IF banning terrorist and militant groups has not led to any credible or effective results, does that mean the government should quietly give up on the practice altogether? Or if the government is engaged in dialogue with the TTP leadership, does that mean that self-avowed splinter groups should continue to escape the state’s legal scrutiny or sanction? According to a report in this newspaper, the PML-N government has not banned a single militant or terrorist outfit since coming to office almost a year ago. A partial explanation could be the government’s avowed stance of pursuing dialogue with the outlawed TTP first, but, if true, it would be a thoroughly unsatisfactory explanation.
Even the government has suggested repeatedly that there is no guarantee that talks will succeed, while consistently also maintaining that all options remained open if talks eventually failed. So it would make sense to keep monitoring and officially labelling new groups that emerge during this phase. That way, swift — and, importantly, legal — action could be taken if talks fail.
Yet, it appears that another part of the explanation for the government’s inaction lies in the procedure for banning terrorist and militant groups: the interior ministry is in charge and the minister leading that ministry, Nisar Ali Khan, has hugely invested in the dialogue process to the point of tunnel vision and an inability to focus on other aspects of his job perhaps. For example, if the TTP splinter group Ahrarul Hind is what it and the TTP claims it is, then it deserves to be banned at the very least for the attacks it has claimed responsibility for.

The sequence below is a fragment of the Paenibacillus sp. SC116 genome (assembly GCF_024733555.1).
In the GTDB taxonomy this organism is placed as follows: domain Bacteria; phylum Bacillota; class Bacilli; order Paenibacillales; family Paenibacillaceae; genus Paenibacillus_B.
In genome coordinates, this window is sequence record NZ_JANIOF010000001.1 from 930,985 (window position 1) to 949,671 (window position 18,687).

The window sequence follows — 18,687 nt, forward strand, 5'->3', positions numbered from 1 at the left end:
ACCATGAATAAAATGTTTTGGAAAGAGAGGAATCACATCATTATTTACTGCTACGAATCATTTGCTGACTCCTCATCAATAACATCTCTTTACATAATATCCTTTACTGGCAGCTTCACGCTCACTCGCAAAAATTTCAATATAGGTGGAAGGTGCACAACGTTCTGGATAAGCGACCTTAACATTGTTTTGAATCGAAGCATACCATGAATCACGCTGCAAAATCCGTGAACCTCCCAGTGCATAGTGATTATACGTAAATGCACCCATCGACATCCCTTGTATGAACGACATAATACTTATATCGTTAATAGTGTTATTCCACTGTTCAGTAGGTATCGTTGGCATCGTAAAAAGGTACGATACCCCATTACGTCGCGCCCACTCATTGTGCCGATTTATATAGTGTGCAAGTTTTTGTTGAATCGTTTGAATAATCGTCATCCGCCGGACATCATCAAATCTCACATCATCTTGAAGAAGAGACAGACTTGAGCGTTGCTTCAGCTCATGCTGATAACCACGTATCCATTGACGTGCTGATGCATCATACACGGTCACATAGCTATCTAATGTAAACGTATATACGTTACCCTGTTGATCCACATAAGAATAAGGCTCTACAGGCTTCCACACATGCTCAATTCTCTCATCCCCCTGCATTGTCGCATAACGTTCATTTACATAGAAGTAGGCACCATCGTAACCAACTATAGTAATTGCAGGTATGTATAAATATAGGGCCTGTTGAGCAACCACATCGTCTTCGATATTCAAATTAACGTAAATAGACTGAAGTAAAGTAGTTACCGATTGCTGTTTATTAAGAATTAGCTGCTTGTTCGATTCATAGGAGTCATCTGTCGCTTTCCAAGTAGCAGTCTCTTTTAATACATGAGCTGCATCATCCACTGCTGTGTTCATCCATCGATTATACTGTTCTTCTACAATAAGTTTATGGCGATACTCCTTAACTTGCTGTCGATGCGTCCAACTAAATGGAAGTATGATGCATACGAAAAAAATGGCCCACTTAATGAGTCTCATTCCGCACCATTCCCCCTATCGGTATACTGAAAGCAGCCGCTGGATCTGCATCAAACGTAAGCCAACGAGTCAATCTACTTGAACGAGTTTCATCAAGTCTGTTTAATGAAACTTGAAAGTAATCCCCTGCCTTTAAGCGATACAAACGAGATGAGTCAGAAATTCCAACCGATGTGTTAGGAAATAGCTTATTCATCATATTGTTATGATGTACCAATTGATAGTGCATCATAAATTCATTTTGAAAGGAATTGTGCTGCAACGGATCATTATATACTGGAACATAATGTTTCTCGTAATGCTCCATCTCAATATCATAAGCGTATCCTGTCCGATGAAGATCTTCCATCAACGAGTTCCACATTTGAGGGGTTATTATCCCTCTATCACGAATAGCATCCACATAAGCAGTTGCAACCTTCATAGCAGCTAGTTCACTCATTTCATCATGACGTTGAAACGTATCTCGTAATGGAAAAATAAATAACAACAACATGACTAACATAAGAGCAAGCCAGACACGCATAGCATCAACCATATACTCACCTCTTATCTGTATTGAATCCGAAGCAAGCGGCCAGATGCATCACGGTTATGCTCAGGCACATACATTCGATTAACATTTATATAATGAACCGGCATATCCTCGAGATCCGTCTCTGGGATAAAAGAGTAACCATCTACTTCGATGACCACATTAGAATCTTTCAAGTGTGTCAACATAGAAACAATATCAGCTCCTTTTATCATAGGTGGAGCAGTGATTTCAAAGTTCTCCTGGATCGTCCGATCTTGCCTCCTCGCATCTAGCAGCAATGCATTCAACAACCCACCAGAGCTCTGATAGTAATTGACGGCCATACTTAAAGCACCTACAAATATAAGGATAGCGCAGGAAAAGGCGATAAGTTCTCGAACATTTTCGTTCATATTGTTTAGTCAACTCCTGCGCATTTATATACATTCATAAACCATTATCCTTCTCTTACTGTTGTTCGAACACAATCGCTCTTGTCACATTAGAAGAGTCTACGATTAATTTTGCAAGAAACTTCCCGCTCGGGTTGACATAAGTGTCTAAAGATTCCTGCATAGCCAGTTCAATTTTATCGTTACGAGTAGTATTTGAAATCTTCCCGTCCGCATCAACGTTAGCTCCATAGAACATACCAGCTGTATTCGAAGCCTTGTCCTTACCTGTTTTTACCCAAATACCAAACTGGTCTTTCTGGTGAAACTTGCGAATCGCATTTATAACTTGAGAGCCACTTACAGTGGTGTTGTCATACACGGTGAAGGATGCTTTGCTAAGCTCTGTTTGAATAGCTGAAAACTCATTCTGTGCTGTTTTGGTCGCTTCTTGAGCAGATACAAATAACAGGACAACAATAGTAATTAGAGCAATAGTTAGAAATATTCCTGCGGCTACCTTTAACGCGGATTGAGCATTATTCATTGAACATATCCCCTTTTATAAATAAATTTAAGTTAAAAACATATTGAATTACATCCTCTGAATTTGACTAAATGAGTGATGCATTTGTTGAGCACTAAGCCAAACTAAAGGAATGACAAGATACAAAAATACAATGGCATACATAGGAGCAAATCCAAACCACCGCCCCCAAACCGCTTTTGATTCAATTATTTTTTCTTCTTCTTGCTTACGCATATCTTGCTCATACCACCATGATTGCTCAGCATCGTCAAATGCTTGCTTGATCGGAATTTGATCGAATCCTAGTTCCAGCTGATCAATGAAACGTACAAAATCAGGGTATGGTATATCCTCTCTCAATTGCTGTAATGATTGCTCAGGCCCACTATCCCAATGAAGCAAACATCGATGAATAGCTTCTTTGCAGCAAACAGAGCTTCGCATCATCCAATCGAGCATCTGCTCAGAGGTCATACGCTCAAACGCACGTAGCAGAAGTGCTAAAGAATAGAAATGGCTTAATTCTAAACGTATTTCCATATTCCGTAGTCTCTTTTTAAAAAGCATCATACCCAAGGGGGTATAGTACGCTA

If nothing else, it would give the interior minister and his negotiators some extra leverage at the negotiating table with the Taliban when it comes to demanding that the TTP rein in or hand over affiliates who are unwilling to talk peace. But the interior minister’s seeming willingness to give up every possible leverage he has in the talks process appears to prevail.
What can — and does — get overlooked because of the ineffective and sometimes non-existent implementation of the ban on certain groups is that it can be a rather powerful tool. At the very least, it gives the state the authority to clamp down on funding — a crucial lifeline for any group — seize bank accounts and make international travel for individuals difficult.
Those measures alone can have a significantly disruptive effect, and that’s before the advantages when it comes to investigations and securing prosecutions in the courts. To be sure, the ease with which groups evade existing bans by simply changing the name of their organisations needs to be looked at. Yet fixing the system of banning groups will only matter if the government shows some interest in the system to begin with.